How to introduce and apply flexible working?

Mats:

- Our local collaboration agreement (Sustainable Cooperation and Participation for the Future) is an excellent basis to stand on. As a manager, you have a dialogue with your employees about how the work could be structured and designed. Based on the dialogue, the manager can then decide what it should look like. It doesn't take extensive changes in leadership to implement a flexible approach to work and much of this is already learnt from 18 months of working at home during the pandemic.

Torkel:

- The challenge of a more flexible way of working for our managers should not be underestimated. Most managers are good at conventional management. Suddenly, qualities such as responsiveness, trust, intuition, and the ability to create the conditions for a new way of working through dialogue become even more important than before. Some managers will need help here in order to succeed. We will need to adapt our leadership training and even think about how we view our staff meetings when a much greater proportion of the work is done elsewhere, largely without direct supervision from the immediate manager. Managing remotely starts with genuine friendliness and trust, and the next step is to build the trusting partnership that provides the foundation necessary for effective and sustainable remote working. Fortunately, much of this trust-based collaboration focused on our employees and managers out in the organisation's capillaries is described in our local collaboration agreements. These agreements, as we see it, are the very foundation of the work at KI where flexible ways of working and other needs can be raised, problematised and developed in consultation within the framework of Strategy 2030. How fortunate that we started this collaborative work long before the pandemic so now we just need to implement this in the organisation, at central, departmental and group level.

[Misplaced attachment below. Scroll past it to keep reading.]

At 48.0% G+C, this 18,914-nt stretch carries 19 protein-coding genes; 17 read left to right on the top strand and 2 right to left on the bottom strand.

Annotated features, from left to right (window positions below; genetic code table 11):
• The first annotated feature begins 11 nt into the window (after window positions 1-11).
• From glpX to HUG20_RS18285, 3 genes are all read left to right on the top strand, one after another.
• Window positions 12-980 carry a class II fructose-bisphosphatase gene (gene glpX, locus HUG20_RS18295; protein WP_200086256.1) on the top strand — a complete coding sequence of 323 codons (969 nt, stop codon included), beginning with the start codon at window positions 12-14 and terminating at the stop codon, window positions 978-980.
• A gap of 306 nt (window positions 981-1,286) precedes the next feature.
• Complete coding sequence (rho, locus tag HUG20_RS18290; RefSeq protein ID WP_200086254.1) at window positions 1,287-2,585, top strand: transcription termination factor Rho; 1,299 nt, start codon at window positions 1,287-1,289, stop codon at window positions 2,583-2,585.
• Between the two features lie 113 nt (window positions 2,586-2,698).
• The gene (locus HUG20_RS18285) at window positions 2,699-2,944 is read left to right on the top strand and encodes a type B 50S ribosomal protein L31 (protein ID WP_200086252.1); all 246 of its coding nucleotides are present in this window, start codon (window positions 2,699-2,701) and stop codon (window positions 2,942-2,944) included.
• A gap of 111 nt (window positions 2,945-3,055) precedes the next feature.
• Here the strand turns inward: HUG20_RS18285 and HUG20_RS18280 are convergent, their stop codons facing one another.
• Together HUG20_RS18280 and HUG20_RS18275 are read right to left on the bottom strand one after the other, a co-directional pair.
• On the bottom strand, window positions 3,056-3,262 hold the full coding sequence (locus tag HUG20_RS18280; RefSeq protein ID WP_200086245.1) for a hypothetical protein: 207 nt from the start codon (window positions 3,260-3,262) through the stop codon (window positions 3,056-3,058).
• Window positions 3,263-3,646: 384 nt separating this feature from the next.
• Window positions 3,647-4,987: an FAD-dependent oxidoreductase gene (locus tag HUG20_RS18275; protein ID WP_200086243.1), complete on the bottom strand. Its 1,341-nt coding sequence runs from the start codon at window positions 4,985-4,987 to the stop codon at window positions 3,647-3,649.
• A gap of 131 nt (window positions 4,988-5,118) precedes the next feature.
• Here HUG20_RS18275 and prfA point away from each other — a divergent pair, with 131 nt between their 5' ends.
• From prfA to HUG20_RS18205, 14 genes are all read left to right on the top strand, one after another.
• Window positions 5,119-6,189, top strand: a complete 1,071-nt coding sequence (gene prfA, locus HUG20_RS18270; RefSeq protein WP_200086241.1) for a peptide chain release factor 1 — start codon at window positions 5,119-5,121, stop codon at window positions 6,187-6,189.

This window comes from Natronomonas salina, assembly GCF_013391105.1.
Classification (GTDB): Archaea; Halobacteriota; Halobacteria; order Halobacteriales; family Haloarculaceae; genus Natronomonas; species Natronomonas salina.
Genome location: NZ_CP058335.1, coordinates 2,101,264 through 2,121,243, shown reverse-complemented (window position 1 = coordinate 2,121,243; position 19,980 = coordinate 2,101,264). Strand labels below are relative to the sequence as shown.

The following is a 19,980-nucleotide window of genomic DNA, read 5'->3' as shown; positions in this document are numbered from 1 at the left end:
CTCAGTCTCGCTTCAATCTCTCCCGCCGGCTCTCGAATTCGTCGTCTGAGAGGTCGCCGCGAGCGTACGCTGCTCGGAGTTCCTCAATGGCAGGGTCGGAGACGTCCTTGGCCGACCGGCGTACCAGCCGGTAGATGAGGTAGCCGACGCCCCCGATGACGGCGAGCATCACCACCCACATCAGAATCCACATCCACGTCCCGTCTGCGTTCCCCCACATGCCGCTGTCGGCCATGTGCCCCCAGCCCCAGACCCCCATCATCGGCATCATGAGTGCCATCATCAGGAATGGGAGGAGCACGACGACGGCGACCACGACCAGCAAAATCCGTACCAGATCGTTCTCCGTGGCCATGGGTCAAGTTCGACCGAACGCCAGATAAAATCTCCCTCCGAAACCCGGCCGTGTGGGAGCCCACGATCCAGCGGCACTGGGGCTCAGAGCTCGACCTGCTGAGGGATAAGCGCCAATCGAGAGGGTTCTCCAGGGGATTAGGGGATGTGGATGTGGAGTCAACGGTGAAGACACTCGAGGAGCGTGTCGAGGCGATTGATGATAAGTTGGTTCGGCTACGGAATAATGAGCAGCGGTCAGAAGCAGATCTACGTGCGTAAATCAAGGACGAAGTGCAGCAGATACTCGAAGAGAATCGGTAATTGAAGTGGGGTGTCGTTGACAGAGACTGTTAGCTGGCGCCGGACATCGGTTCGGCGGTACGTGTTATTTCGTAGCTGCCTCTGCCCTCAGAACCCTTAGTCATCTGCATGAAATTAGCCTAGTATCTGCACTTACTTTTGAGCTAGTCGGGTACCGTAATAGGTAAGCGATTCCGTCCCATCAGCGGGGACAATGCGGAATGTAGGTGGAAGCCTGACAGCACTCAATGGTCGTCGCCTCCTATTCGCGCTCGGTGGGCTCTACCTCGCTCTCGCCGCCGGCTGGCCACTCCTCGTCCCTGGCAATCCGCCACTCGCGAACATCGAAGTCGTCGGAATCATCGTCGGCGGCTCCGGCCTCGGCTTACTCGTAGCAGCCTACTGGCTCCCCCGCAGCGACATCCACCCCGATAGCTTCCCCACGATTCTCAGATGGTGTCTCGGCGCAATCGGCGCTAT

What about wellness and collegiality?

Mats:

- We will encourage and support wellness. Teleworking requires the individual to take responsibility for implementing wellness activities and for taking breaks and rests. It is also important that those who call to digital meetings plan time for recovery before and after meetings, for example by deducting five minutes at the beginning and/or end of the meeting time so that the next meeting does not start immediately after. 

Torkel:

- Employer investment in health factors at KI is crucial for all employees. A public agency that values employee health and wellness, such as the best lunches, green spaces, a sense of belonging, inner sustainability or exercise, is a winner that understands how to prioritise costs because it pays off in the long run in every way. If KI is to remain a world leader, we must also be a world leader in this. In a more flexible future, all health factors need to reach employees wherever they are with their bodies and minds. It could be in Uganda, Västerås or Campus Flemingsberg. It doesn't matter. We protect our employees wherever they are as much as possible. When KI comes home to us in a respectful and consensual manner, we are safeguarding both collegiality and excellence, and moreover, it brings elements of Strategy 2030 to life in practice.